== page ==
Planning for the ACIS TV Tests continues. GSE hardware was received for the support equipment which will be inside the TV chamber, as well as the bulk of the hardware to build the tipper cart. Demitrios Athens has been briefed on telecommunications issues and is working with LL personnel on them.
For this reporting period, the DEA system is undergoing test and debug. The command set that is controller card specific has been exercised. Testing and evaluation has been complete. Final flight iterations are underway.
Other efforts this month concentrated on the interface evaluation of the interface card and a flight video card. This sequence of tests has shown itself to be successful.
DPA testing and integration is ongoing. We have tested the six engineering FEPs, most of which are loaded with the latest Actels. The DPA boards (and overall system) are undergoing marathon testing along with frequency and voltage margining. The engineering DPA has been configured with an A&B BEP, and tested for primary and redundant operation modes. A full engineering DPA is being "grown" on the bench as the various pieces are ready.
We have the capacity now to run two software stations (one is in full operation) with the engineering DPA boards. We are however lacking one piece of the RCTU simulator, which is on order, but has a long leadtime.
Wire harnesses for in-house functional tests are currently being fabricated. Wire lists and kits for harnesses for the thermal vacuum testing (excluding the LMA fabricated W1 and W2 harnesses) have been completed and sent out to be fabricated after the in-house test harnesses have been completed.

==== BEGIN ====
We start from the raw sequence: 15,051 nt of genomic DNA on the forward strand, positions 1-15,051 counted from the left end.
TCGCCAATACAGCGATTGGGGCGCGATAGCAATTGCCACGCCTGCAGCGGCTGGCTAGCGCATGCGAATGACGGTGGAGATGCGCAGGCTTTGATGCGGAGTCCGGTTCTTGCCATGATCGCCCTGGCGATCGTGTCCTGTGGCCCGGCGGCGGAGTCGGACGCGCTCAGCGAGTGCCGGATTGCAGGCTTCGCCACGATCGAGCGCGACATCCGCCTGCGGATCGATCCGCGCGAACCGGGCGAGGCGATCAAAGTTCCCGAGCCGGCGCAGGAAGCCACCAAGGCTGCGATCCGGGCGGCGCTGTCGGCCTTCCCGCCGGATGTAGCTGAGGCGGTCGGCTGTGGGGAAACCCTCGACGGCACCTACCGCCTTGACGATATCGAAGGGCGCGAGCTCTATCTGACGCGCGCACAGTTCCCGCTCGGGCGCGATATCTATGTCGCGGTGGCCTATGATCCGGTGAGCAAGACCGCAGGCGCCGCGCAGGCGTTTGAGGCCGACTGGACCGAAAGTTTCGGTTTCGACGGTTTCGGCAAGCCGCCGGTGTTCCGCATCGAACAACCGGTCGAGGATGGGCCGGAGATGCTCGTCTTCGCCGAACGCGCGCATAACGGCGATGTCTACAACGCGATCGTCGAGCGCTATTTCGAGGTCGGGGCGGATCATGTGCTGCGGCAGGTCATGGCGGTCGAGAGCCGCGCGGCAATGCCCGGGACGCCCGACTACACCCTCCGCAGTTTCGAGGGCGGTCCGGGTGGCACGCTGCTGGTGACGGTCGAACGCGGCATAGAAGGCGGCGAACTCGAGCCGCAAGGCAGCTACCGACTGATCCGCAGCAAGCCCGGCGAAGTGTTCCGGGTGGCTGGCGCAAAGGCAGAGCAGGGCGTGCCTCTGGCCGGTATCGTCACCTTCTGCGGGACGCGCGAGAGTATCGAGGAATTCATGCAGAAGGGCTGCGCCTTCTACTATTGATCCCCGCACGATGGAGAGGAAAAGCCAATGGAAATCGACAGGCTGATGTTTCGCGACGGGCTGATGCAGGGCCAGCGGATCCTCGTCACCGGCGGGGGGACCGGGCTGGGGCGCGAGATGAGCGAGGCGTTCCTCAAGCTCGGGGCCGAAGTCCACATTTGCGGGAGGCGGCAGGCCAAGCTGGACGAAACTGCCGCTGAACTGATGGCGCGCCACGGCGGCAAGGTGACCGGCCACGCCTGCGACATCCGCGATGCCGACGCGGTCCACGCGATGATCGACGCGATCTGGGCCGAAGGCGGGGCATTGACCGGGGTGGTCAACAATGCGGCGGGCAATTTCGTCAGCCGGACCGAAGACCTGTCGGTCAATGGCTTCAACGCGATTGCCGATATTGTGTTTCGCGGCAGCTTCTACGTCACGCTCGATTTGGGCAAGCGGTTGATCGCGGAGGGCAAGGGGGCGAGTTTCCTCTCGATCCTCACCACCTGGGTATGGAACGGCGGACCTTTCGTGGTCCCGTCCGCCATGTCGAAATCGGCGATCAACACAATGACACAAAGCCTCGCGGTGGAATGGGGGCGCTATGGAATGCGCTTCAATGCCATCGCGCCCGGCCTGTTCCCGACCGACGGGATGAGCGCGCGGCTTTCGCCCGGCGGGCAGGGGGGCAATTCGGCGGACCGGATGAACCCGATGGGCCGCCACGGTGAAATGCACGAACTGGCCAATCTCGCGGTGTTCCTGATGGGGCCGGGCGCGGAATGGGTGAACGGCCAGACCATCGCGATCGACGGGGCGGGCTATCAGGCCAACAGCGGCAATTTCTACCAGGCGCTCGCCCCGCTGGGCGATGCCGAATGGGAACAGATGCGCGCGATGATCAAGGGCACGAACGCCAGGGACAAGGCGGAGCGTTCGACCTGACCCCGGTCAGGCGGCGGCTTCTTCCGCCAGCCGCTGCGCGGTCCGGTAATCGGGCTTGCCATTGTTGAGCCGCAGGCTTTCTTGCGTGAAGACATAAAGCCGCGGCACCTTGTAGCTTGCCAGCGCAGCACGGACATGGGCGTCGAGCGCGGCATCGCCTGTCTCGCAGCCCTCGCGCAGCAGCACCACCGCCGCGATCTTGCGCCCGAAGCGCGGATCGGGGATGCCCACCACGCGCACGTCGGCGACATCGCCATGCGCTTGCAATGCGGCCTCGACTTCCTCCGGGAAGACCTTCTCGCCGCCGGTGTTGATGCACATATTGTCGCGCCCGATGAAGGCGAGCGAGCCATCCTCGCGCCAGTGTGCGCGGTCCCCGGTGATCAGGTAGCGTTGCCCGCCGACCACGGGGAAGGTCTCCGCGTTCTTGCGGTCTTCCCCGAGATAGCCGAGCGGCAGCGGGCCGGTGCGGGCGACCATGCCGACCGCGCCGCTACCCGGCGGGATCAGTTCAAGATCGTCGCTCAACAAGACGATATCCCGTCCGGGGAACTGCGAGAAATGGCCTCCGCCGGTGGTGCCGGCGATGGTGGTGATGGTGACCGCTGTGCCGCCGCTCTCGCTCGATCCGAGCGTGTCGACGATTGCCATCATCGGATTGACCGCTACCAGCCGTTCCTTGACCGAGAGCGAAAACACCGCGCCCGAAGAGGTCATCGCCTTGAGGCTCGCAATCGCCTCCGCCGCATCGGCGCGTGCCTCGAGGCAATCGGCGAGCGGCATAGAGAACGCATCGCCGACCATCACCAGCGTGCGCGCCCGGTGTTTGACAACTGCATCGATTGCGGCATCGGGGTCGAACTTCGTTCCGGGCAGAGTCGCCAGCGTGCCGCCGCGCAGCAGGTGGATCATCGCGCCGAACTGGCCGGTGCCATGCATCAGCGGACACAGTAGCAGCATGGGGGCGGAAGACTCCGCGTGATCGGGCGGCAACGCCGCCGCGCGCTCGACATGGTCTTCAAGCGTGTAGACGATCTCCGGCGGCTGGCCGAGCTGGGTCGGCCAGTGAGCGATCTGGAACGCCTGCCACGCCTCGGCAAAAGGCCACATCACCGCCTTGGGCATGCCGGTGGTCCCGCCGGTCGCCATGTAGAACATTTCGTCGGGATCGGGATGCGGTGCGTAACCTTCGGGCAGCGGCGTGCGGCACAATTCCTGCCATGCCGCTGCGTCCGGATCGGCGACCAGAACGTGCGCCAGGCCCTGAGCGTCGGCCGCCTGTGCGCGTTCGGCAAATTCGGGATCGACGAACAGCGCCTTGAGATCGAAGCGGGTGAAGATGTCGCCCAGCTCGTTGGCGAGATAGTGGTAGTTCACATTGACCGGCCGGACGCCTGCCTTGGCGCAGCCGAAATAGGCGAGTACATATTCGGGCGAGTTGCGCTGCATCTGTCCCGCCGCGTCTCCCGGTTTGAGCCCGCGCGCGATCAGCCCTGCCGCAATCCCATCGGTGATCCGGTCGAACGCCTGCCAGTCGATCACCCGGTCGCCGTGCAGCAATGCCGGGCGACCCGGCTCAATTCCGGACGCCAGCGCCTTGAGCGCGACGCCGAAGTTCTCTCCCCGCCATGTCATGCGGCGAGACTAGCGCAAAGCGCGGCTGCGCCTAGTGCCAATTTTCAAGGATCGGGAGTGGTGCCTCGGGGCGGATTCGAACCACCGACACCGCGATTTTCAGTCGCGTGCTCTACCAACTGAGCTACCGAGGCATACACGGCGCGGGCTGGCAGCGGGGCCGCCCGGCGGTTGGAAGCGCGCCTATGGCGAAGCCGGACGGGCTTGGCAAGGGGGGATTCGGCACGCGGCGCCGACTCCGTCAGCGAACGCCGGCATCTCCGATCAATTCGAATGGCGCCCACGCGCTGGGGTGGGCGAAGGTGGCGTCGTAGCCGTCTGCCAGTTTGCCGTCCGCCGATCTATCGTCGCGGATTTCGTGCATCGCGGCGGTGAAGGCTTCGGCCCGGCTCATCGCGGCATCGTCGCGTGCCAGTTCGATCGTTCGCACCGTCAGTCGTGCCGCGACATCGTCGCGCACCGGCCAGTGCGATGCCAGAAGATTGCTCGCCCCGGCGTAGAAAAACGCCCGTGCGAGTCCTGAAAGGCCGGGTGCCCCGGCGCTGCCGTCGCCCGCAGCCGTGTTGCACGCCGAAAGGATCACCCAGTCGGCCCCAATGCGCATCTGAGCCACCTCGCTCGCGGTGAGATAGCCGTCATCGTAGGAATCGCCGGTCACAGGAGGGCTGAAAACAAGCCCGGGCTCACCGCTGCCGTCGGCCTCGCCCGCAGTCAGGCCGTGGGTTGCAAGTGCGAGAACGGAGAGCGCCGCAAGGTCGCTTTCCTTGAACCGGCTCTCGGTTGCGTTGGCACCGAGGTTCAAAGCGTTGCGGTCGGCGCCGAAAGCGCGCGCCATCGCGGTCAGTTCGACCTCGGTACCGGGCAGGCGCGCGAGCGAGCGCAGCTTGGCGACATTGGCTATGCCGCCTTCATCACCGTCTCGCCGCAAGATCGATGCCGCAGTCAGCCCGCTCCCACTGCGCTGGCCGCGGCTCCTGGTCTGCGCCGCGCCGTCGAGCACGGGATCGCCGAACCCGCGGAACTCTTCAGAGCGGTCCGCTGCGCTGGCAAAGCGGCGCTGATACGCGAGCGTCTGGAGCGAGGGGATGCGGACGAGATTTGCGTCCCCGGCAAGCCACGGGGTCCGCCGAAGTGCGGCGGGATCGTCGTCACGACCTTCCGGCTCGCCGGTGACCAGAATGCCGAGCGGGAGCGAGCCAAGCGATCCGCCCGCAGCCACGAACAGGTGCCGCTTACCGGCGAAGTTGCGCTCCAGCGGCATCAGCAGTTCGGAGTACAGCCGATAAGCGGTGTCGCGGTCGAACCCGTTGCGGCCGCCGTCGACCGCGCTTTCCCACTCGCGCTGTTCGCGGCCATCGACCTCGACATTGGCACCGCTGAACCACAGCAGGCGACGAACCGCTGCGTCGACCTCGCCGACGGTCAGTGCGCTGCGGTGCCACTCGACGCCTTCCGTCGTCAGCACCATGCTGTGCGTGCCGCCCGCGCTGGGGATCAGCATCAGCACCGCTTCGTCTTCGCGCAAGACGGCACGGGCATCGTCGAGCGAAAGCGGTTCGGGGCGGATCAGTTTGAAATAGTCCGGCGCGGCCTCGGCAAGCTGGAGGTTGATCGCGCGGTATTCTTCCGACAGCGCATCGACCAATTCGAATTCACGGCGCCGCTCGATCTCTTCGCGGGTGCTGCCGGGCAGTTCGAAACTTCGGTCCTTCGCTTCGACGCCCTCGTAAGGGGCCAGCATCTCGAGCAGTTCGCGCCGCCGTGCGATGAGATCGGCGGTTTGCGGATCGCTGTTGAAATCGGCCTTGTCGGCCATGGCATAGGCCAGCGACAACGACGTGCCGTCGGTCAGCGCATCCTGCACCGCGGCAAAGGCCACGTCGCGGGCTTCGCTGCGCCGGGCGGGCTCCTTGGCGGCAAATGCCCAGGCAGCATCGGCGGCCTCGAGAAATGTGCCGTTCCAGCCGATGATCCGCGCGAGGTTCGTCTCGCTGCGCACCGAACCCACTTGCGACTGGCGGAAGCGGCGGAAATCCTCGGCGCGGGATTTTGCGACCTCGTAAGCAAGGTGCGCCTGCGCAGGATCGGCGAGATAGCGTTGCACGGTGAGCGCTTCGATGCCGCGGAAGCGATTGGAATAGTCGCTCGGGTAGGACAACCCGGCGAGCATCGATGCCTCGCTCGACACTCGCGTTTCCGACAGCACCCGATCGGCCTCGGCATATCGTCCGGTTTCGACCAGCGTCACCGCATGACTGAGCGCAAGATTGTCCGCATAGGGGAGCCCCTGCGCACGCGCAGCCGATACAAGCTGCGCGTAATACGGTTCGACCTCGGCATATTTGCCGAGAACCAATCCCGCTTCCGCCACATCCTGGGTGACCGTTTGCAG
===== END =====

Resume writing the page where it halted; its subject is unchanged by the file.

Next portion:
Three "Frame Buffer Boxes" are now operating on SPARCstations supporting FEP/BEP software and hardware integration.
Mechanical fabrication of the LRCTU enclosures is complete and hardware assembly in progress.
Developed versions of sendCmds, SHIM, getPackets, and a utility program that accepts telemetry in the format produced by the Littlefield RCTU and extracts ACIS telemetry. Installed these programs, along with manual pages, in the ACIS test tools directory for use. Began detailed design and started coding a version of getPackets that will accept AXAF-I telemetry minor frames and extract ACIS telemetry packets. Began preparing to support testing at Lincoln Lab. Continued to assist hardware and software developers in troubleshooting GSE-related problems in the lab.
Flight software to verify PRAM loads and prevent excessive numbers of frame transfers is being developed and tested. Changes have been made to FEP code to omit initial CCD flushing (ECO 36-623), and to ignore a specified number of initial exposure frames when computing bias.